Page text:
Casandra Carrasco

Scholar: Casandra Carrasco

 Casandra Carrasco

Major: Psychology

Faculty Mentors: Dr. Ramona Houmanfar, Jovannie Esquierdo-Leal

Research Topic:  Implicit Relational Assessment Procedure Stimuli Selection  

Abstract: There have been a number of studies focusing on implicit cognition as a topic of study since its advent in the late 1980s. Subsequently, several researchers in behavior science have developed ways by which implicit responding can be measured. A majority of the methodologies are based on an associative, mentalistic approach- the most common being the Implicit Association Test (IAT). Over the last decade, the Implicit Relational Assessment Procedure (IRAP) has been put forth as a non-associative tool that targets stimulus relations, instead of mental associations in memory. This assessment methodology differs from existing associative approaches by offering a functional approach that eschews any appeal to mediating mental constructs. As the visibility of the IRAP as an assessment tool has broadened over the last decade, systematic selections of stimuli used in the process have become the focus of researchers in behavior science. Recent research in Dr. Houmanfar's lab in the Department of Psychology at the University of Nevada, Reno has developed a stimuli selection methodology that has contributed to the laboratory studies associated with socio cultural phenomena of cooperation and conformity.  The present study aims to replicate this methodology in order to select the stimuli for a future IRAP experiment, investigating topographical differences between pictorial and textual stimuli. Participants will rank from strongest (1) to weakest (10), synonyms or words that best describe various terms or pictorial images. Four of the highest ranked words within each category will then be used as the stimuli within the forthcoming IRAP to properly measure participants' implicit relational responses. It is our hope that this methodology for selecting IRAP stimuli will serve useful in future IRAP studies.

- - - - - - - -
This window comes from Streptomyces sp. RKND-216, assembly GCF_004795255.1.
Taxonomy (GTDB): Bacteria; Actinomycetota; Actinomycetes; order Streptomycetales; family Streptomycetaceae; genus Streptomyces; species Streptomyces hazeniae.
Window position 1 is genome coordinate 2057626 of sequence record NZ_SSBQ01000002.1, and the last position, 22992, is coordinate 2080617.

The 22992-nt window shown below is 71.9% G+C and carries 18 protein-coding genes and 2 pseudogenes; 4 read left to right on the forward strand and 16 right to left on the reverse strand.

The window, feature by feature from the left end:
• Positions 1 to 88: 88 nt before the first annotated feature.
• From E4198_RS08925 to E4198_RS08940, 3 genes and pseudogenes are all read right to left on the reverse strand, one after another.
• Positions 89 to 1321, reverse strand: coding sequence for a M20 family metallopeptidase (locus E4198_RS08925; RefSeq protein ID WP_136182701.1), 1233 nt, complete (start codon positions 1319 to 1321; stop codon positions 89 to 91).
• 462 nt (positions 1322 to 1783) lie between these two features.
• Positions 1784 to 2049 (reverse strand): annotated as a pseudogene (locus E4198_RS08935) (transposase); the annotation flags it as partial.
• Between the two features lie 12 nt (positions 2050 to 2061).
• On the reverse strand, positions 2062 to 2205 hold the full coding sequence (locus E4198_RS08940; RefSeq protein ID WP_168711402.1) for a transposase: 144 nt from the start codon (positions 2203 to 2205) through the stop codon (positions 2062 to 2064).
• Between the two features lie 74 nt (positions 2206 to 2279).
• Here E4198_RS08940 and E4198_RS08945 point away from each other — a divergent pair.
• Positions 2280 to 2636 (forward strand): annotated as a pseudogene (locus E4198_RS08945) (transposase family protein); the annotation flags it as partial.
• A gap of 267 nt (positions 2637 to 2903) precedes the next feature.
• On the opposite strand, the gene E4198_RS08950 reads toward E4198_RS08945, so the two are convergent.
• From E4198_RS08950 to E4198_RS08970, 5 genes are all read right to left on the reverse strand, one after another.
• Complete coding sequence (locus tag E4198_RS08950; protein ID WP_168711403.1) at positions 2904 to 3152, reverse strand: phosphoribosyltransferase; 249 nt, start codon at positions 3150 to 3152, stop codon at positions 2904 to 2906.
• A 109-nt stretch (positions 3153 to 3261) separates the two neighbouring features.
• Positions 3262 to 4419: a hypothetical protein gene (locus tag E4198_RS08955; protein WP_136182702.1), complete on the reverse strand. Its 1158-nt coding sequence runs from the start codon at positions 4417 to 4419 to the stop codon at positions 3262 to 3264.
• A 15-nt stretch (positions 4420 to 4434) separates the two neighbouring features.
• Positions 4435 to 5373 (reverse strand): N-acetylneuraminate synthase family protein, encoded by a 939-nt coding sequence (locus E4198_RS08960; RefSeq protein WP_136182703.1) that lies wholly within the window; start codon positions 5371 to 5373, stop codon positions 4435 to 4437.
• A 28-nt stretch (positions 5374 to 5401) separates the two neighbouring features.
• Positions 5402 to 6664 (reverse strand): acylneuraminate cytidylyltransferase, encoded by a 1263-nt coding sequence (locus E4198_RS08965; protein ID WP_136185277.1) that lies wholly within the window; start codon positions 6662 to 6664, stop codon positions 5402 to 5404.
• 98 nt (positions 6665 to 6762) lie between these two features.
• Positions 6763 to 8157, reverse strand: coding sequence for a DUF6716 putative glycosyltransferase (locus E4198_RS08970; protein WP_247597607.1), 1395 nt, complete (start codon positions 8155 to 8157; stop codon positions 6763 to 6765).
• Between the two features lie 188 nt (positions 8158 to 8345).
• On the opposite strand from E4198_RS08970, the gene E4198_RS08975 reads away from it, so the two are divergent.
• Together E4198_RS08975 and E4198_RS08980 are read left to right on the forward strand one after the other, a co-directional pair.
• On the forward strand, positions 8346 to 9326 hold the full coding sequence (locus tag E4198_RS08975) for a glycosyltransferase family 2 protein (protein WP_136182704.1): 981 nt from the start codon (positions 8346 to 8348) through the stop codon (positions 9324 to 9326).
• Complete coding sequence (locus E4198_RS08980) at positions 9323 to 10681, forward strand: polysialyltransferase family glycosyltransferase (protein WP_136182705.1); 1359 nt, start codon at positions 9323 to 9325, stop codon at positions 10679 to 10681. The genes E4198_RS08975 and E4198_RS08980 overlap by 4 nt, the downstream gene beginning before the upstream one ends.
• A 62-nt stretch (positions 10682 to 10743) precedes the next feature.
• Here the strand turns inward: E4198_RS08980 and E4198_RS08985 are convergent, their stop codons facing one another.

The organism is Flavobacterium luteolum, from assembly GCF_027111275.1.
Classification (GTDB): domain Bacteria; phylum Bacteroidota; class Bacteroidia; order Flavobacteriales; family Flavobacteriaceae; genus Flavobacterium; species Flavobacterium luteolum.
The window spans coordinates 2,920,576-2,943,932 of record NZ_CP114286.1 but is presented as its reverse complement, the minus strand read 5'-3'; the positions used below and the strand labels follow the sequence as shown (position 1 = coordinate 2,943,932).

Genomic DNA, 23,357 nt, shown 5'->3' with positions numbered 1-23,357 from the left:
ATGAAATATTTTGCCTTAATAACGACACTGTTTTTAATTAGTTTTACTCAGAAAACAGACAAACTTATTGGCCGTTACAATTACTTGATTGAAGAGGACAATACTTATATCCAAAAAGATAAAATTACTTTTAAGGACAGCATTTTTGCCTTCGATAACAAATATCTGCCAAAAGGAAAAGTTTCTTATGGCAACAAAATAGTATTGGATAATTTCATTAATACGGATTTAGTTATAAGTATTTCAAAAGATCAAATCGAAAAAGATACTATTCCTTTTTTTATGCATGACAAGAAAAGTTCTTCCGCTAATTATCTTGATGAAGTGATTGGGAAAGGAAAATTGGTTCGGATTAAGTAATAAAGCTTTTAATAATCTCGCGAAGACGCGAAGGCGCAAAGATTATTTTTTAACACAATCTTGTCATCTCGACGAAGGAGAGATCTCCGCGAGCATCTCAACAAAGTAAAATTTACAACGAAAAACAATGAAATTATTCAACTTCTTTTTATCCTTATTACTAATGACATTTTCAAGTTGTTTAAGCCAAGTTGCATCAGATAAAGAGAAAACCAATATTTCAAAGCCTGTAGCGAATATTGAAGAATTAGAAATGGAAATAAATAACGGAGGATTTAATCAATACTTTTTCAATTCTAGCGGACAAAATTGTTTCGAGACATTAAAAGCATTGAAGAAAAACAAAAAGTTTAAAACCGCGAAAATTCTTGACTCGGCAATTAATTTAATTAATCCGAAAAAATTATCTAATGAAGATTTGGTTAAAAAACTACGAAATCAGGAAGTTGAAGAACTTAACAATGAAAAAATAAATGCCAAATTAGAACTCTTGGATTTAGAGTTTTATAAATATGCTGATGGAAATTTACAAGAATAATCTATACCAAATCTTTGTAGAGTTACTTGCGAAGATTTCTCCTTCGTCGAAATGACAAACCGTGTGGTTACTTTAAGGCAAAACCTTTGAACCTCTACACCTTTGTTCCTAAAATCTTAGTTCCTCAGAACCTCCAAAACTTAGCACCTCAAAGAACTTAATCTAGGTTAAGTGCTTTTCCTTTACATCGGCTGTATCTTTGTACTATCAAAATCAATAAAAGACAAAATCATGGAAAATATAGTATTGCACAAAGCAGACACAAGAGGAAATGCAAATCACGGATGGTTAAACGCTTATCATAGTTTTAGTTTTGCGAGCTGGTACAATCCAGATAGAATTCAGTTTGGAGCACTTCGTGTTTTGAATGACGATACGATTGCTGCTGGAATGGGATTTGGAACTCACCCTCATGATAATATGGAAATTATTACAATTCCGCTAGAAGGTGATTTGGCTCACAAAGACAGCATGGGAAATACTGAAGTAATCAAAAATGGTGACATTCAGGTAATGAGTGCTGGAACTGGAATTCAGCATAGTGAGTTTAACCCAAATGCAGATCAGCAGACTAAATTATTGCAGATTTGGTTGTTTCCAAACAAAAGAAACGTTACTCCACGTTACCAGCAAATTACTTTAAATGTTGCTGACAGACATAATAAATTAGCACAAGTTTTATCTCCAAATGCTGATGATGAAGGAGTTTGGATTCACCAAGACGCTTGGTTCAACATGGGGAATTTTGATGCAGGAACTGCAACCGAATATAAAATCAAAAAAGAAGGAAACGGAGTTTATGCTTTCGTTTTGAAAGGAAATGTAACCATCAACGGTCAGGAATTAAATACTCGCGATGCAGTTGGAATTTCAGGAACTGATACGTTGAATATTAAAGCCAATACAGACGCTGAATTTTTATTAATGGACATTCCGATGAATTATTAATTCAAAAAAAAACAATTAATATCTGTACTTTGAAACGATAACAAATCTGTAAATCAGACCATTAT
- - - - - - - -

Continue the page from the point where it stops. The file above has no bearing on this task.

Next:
New Scholar: 2017 cohort